As streaming services enable beginning and experienced musicians to post music recorded anywhere, recording studios have become used less and less. Statista reports there were 1,793 U.S. recording studios in 2008. In 2014 the number was 1,693. However, the number just began to rise again. In 2017, the most recent date, there were 1,840 studios in the U.S. But with no one visiting studios during the pandemic, the number could go down dramatically again.
Hyde Street Studios, according to KQED, had many local artists pay for their recordings out-of-pocket rather than through label advances. For the first time in five decades they haven’t had a single musician because of COVID-19. Now them along with other studios are losing more money than they were before, and struggling to stay in business.
Between the convenience of streaming services and being forced to make music at home during a global pandemic, studios are looking less necessary.
Studios like Kiwi Studios, 39 W. 543 Seavey Road, Batavia, IL, offer a space to musicians when they pay for a session to get work done and/or use instruments they may not have access to. Freelance sound engineers can also use the space when they work with a band.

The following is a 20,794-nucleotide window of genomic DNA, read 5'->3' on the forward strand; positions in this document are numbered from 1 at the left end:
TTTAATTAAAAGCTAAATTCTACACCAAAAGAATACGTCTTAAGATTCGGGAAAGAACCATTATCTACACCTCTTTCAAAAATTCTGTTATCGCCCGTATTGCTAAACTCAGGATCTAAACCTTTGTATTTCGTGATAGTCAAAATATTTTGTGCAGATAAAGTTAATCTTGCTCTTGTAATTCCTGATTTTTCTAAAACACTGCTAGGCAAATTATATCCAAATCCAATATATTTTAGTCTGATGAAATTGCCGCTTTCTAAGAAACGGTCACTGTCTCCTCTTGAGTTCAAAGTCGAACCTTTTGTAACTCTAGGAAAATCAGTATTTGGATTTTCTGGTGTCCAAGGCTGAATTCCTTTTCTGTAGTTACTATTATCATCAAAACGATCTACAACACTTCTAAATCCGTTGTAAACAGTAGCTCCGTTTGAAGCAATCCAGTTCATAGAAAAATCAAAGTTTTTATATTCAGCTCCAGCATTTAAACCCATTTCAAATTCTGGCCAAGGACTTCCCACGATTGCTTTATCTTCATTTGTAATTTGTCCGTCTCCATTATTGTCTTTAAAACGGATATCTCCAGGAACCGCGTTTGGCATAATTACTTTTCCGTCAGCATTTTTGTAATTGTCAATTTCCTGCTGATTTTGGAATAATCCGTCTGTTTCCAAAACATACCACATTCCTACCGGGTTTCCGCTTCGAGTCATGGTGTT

By stepping in a place strictly reserved for making music with professionals giving their opinion and guiding an artist in the right direction, it forces the musician to make quality decisions on their work, Kiwi Studios owner, Brad Showalter said, and not just press record.
“Going into a commercial space or a studio that’s not your own puts you on someone else’s time,” Showalter said.
As many download streaming devices and listen to music for free, the less a musician might be willing to spend on making quality music, Showalter said, because of how disposable and endless music is on the internet.
Long before streaming services, in the 90s Showalter and his bandmates started doing at home recordings. The band wasn’t in the big leagues though, so it was hard for them to gain traction.
Making an EP was their next step to get recognized, so the band ditched recording at home and went to a studio.
“[We thought] this is where we need to be, and this is where we can get the best sound,” Showalter said.